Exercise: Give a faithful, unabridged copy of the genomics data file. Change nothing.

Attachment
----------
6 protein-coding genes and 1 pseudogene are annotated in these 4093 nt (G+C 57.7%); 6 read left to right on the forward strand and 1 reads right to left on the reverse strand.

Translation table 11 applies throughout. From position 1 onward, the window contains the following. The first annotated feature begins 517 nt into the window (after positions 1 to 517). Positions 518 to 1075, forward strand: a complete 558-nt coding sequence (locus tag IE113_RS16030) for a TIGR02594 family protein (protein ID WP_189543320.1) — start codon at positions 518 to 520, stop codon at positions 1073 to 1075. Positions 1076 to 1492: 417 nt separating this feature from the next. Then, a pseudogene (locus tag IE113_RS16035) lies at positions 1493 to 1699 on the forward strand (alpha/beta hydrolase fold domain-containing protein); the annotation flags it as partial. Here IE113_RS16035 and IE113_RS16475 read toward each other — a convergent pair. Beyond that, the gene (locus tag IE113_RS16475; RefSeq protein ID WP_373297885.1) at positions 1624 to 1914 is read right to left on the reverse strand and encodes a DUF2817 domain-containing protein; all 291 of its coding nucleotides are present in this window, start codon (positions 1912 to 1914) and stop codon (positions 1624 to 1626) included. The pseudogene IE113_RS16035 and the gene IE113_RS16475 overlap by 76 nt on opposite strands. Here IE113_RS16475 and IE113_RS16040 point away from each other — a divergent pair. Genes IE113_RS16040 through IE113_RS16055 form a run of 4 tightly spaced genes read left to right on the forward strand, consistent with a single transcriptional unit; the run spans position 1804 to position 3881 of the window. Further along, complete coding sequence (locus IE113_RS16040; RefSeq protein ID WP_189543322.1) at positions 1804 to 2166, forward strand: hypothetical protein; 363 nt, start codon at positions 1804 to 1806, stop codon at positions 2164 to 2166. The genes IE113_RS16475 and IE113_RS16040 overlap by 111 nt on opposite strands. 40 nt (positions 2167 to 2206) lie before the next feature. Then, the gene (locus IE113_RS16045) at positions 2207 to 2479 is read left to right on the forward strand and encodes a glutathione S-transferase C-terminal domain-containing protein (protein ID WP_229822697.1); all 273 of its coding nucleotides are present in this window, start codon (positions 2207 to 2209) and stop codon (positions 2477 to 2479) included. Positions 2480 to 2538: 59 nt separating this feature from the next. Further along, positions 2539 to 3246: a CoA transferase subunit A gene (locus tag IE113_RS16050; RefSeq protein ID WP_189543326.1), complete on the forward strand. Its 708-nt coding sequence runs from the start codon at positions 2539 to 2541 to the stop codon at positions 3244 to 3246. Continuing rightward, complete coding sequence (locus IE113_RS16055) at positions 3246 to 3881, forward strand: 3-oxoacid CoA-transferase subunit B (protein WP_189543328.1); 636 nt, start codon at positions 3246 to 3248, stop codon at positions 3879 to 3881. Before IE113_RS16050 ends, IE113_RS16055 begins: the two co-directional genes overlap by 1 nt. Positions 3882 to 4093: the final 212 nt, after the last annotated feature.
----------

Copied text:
6 protein-coding genes and 1 pseudogene are annotated in these 4093 nt (G+C 57.7%); 6 read left to right on the forward strand and 1 reads right to left on the reverse strand.

Translation table 11 applies throughout. From position 1 onward, the window contains the following. The first annotated feature begins 517 nt into the window (after positions 1 to 517). Positions 518 to 1075, forward strand: a complete 558-nt coding sequence (locus tag IE113_RS16030) for a TIGR02594 family protein (protein ID WP_189543320.1) — start codon at positions 518 to 520, stop codon at positions 1073 to 1075. Positions 1076 to 1492: 417 nt separating this feature from the next. Then, a pseudogene (locus tag IE113_RS16035) lies at positions 1493 to 1699 on the forward strand (alpha/beta hydrolase fold domain-containing protein); the annotation flags it as partial. Here IE113_RS16035 and IE113_RS16475 read toward each other — a convergent pair. Beyond that, the gene (locus tag IE113_RS16475; RefSeq protein ID WP_373297885.1) at positions 1624 to 1914 is read right to left on the reverse strand and encodes a DUF2817 domain-containing protein; all 291 of its coding nucleotides are present in this window, start codon (positions 1912 to 1914) and stop codon (positions 1624 to 1626) included. The pseudogene IE113_RS16035 and the gene IE113_RS16475 overlap by 76 nt on opposite strands. Here IE113_RS16475 and IE113_RS16040 point away from each other — a divergent pair. Genes IE113_RS16040 through IE113_RS16055 form a run of 4 tightly spaced genes read left to right on the forward strand, consistent with a single transcriptional unit; the run spans position 1804 to position 3881 of the window. Further along, complete coding sequence (locus IE113_RS16040; RefSeq protein ID WP_189543322.1) at positions 1804 to 2166, forward strand: hypothetical protein; 363 nt, start codon at positions 1804 to 1806, stop codon at positions 2164 to 2166. The genes IE113_RS16475 and IE113_RS16040 overlap by 111 nt on opposite strands. 40 nt (positions 2167 to 2206) lie before the next feature. Then, the gene (locus IE113_RS16045) at positions 2207 to 2479 is read left to right on the forward strand and encodes a glutathione S-transferase C-terminal domain-containing protein (protein ID WP_229822697.1); all 273 of its coding nucleotides are present in this window, start codon (positions 2207 to 2209) and stop codon (positions 2477 to 2479) included. Positions 2480 to 2538: 59 nt separating this feature from the next. Further along, positions 2539 to 3246: a CoA transferase subunit A gene (locus tag IE113_RS16050; RefSeq protein ID WP_189543326.1), complete on the forward strand. Its 708-nt coding sequence runs from the start codon at positions 2539 to 2541 to the stop codon at positions 3244 to 3246. Continuing rightward, complete coding sequence (locus IE113_RS16055) at positions 3246 to 3881, forward strand: 3-oxoacid CoA-transferase subunit B (protein WP_189543328.1); 636 nt, start codon at positions 3246 to 3248, stop codon at positions 3879 to 3881. Before IE113_RS16050 ends, IE113_RS16055 begins: the two co-directional genes overlap by 1 nt. Positions 3882 to 4093: the final 212 nt, after the last annotated feature.